Film: Lava Kusha, Genre: Comedy; Director: Gireesh Mano; Cast: Biju Menon, Neeraj Madhav,
Thirty minutes into Gireesh Mano's Lava Kusha, you are reminded of the hit formula that reigned in the 90ies. Two goofballs with little or no money, many hilarious situations and a crime thrown into the mix. Lava Kusha more or less uses the same ingredients. Naturally, Neeraj Madhav's debut as a scriptwriter doesn't feel novel. Yet, it makes for a one-time watch, thanks to the great chemistry between its lead characters played by Neeraj Madhav and Aju Varghese. And, it is the duo's comic timing that salvages the movie, thereby concealing the many flaws in the plot.
Labelled a spy comedy, Lava Kusha has two simpletons in the lead. With no solid jobs, both bond over desperation and common dreams. On their way back to Kerala from Chennai, they stumble on an undercover cop, played by Biju Menon. What ensues is a comedy of errors, following which the duo (Lava and Kusha) decide to help the police as undercover cops.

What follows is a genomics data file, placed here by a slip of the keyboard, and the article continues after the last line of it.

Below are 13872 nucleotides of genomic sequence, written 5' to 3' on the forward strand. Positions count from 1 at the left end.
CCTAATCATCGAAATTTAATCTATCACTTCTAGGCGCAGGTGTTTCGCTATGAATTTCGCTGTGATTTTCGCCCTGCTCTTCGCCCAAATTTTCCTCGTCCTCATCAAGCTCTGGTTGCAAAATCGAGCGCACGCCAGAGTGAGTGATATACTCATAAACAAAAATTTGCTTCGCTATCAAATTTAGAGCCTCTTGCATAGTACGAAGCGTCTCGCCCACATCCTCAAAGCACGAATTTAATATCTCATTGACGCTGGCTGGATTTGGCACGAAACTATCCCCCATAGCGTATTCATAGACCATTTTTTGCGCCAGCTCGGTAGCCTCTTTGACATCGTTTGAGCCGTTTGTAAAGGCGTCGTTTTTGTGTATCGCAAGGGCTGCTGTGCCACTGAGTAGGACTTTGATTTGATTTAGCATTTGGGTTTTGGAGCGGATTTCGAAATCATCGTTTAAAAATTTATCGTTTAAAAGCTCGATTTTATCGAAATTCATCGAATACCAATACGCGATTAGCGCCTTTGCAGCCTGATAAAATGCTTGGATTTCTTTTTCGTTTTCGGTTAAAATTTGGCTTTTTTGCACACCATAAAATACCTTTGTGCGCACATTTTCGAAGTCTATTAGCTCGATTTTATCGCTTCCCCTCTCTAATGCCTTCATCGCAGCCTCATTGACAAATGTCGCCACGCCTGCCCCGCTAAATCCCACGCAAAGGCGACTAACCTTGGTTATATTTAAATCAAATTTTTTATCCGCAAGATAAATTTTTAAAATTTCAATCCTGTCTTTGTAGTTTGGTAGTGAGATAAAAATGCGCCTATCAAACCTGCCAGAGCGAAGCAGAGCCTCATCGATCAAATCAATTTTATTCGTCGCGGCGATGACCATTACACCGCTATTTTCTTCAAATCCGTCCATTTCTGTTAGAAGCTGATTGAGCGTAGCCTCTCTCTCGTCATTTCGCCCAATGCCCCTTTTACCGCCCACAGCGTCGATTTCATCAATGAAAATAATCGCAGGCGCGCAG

Lava Kusha follows a comic book pattern of story-telling. The characters are goofy, the plot cartoonish and never once does it intend to be taken seriously. While this would have created ample opportunities for slapstick humour, Lava Kusha doesn't exactly incite a laugh riot.
That's because many sequences are concocted for the sake of humour, serving nothing to the purpose of story-telling. These attempts at humour never fully blend into the narrative, like the scenes where Lava and Kusha disguise themselves as trainers to gain access into an air-hostess training institute. While we appreciate the unrealistic nature of the script, it is quite a task to digest all of it.
But, then Lava Kusha does benefit from the Aju-Neeraj combo. Both look very convincing in their acts and the comic timing definitely helps. The first half of Lava Kusha entirely hinges on them, and both carry it with ease. Another highlight has to be Neeraj Madhav's dancing skills, easily making him one of the best in Mollywood.
While Biju Menon plays a significant character as a cop, he doesn't exactly don his comic avatar. One sees more of him in the second part, where the movie transforms into a thriller. In fact, there are quite a lot of plot twists in the second part, making the narrative convoluted. Deepti Sati is the female lead.
While Lava Kusha isn't exactly a flawless attempt, it manages to entertain, that is if one can overlook glaring flaws in the plot.